Diet for a Small Planet
AuthorFrances Moore Lappé
IllustratorKathleen Zimmerman and Ralph Iwamoto
CountryUnited States
SubjectCookbook, vegetarianism
PublisherBallantine Books
Publication date
LC ClassTX392 .L27

Diet for a Small Planet is a 1971 book by Frances Moore Lappé. It was a bestseller in the West, and argues for the potential role of soy as a superior form of protein. It demonstrates the environmental impact of meat production and a contributor to global food scarcity.[1] She argued for environmental vegetarianism—practicing a vegetarian lifestyle out of concerns over animal-based industries and the production of animal-based products.

The book has sold over three million copies and was groundbreaking for arguing that world hunger is not caused by a lack of food but by ineffective food policy. In addition to information on meat production and its impact on hunger, the book features simple rules for a healthy diet and hundreds of meat-free recipes. "Its mix of recipes and analysis typified radicals' faith in the ability to combine personal therapy with political activism."[2]


Protein combining

Knowing that her audience would be skeptical that a vegetarian diet could supply sufficient protein, much of the book is devoted to introducing the method of protein combining. With this method of eating, different plant foods are taken together so that their combined amino acid pattern better matches that required by our bodies, termed "net protein utilization". The general principle of combining foods for optimum net protein utilization combines adjacent pairs of the following: [dairy] with [grains] with [legumes] with [seeds].

But while Lappé was correct that combining would indeed result in a more meat-like protein profile, eating a variety of plant foods throughout the day will provide one with all the amino acids required by humans, in amounts which satisfy growth and maintenance. There is no need to combine foods at individual meals.[3]

Lappé admitted in the 10th anniversary 1981 version of the book that sufficient protein was easier to get than she had thought at first:[4]

In 1971 I stressed protein complementarity because I assumed that the only way to get enough protein ... was to create a protein as usable by the body as animal protein. In combating the myth that meat is the only way to get high-quality protein, I reinforced another myth. I gave the impression that in order to get enough protein without meat, considerable care was needed in choosing foods. Actually, it is much easier than I thought.
With three important exceptions, there is little danger of protein deficiency in a plant food diet. The exceptions are diets very heavily dependent on [1] fruit or on [2] some tubers, such as sweet potatoes or cassava, or on [3] junk food (refined flours, sugars, and fat). Fortunately, relatively few people in the world try to survive on diets in which these foods are virtually the sole source of calories. In all other diets, if people are getting enough calories, they are virtually certain of getting enough protein.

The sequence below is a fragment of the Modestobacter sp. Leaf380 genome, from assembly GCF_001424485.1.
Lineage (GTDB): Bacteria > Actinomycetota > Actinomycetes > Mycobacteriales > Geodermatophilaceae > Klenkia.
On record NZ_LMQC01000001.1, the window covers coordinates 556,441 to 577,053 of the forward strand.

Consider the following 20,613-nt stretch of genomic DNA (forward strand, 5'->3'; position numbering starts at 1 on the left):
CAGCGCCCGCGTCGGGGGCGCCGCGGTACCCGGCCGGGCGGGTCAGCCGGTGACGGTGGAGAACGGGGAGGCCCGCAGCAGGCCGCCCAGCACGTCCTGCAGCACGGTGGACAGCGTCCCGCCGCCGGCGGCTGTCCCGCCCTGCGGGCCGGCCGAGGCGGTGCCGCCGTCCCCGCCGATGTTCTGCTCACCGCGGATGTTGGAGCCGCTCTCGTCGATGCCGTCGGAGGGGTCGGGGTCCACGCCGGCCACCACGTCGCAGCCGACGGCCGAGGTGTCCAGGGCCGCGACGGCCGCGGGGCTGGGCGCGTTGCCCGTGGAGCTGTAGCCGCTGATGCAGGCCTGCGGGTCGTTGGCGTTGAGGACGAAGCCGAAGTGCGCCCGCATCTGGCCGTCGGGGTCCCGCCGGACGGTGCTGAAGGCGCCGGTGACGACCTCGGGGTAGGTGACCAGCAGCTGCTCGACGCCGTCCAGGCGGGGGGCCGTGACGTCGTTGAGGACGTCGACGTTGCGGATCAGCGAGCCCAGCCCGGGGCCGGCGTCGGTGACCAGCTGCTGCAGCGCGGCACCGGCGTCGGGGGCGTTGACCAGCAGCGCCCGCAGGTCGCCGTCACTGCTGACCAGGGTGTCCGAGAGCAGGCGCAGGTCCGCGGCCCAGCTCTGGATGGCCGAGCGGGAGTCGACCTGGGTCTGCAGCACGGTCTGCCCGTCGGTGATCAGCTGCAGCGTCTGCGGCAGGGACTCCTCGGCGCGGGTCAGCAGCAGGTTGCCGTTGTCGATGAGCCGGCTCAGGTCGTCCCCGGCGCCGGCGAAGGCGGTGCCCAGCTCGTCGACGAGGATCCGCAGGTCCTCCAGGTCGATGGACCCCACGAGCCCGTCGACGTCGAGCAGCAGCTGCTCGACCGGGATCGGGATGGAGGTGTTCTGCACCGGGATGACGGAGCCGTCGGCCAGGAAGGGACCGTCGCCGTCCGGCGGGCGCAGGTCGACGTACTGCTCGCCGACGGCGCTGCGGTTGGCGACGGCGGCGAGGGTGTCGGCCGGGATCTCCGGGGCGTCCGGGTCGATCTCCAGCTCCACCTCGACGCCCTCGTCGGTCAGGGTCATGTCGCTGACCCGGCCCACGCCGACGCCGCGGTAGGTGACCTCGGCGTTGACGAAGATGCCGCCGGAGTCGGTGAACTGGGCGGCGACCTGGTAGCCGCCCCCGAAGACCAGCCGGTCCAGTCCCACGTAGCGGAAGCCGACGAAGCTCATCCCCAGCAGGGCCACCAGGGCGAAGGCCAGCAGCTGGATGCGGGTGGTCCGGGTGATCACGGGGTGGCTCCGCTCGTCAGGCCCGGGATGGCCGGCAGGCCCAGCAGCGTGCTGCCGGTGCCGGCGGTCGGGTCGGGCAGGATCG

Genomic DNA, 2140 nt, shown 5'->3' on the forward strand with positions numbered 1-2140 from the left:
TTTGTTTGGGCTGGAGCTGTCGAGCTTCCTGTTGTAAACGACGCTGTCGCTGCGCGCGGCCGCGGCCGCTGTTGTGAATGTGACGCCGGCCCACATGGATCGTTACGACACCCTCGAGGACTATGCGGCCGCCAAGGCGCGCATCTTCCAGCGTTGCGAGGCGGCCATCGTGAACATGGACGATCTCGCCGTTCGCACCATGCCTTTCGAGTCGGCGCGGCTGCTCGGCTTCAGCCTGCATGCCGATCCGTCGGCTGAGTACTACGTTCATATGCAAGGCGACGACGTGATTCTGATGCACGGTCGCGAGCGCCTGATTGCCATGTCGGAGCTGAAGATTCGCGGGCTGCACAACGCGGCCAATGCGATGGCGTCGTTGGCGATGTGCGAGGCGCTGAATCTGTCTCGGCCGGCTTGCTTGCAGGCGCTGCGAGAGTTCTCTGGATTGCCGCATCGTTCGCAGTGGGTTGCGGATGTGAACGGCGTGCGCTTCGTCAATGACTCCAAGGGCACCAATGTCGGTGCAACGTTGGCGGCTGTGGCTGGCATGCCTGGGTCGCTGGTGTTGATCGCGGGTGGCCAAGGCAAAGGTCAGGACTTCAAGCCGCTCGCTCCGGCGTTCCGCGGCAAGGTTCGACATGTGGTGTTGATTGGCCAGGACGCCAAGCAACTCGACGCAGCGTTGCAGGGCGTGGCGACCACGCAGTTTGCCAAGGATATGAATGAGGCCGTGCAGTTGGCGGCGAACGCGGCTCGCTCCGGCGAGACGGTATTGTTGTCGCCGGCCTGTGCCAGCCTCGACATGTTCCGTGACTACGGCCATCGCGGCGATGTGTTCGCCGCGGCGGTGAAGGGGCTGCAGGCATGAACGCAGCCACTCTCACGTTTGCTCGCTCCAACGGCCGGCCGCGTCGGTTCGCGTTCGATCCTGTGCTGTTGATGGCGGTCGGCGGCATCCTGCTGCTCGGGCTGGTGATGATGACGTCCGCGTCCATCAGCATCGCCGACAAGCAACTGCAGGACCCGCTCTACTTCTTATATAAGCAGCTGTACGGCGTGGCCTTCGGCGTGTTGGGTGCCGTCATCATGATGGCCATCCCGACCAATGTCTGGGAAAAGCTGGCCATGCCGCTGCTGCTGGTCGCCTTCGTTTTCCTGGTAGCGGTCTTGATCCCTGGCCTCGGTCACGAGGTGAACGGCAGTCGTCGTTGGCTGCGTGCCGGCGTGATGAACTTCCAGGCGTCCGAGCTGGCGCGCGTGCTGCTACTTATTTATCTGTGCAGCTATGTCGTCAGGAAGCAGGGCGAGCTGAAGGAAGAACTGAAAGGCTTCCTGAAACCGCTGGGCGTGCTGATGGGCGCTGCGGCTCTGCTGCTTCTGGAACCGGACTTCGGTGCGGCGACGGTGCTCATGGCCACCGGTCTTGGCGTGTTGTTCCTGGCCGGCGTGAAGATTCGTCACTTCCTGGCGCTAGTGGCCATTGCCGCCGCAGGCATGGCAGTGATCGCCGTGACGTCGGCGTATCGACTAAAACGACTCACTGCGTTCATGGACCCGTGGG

In some traditional cuisines there is a balance of 70% whole grains to 30% legumes, which may vary to 80% grains with 20% legumes. This tradition can be seen expressed in three regions:[5]

Other recent authors mention that traditional cuisine in Africa combines sorghum or millet with ground nuts.[6] The first edition, published by Ballantine, was sponsored by the Friends of the Earth organization. It includes recipes based on the complementary combinations and was followed by a collection, Recipes for a Small Planet by Ellen Buchman Ewald, with an introduction written by Lappé. A film carrying Lappé's message was distributed by Bullfrog Films.[7]

Additional books

See also


  1. ^ Hartke, Kristen (2021-09-20). "'Diet for a Small Planet' helped spark a food revolution. 50 years later, it's evolving". SFGATE. Retrieved 2021-09-24.
  2. ^ Warren mBelasco (1989) Appetite for Change: how the counterculture took on the food industry 1966 — 1988, page 46, Pantheon Books ISBN 0394543998
  3. ^ Complementary Protein Myth Won't Go Away! Archived 2010-04-11 at the Wayback Machine, Jeff Novick, M.S., R.D., Healthy Times (May 2003)
  4. ^ F. M. Lappé (1981) Diet for a Small Planet (ISBN 0-345-32120-0), p. 162; emphasis in original
  5. ^ Lappé 1981 page 161
  6. ^ Hanson, Thor (2016). The Triumph of Seeds: How Grains, Nuts, Kernels, Pulses, and Pips Conquered the Plant Kingdom and Shaped Human History. Basic Books. ISBN 978-0465097401.
  7. ^ Bullfrog Films (1973) Diet for a Small Planet, 28 minutes.
  8. ^ Diet for a Hot Planet, Small Planet Institute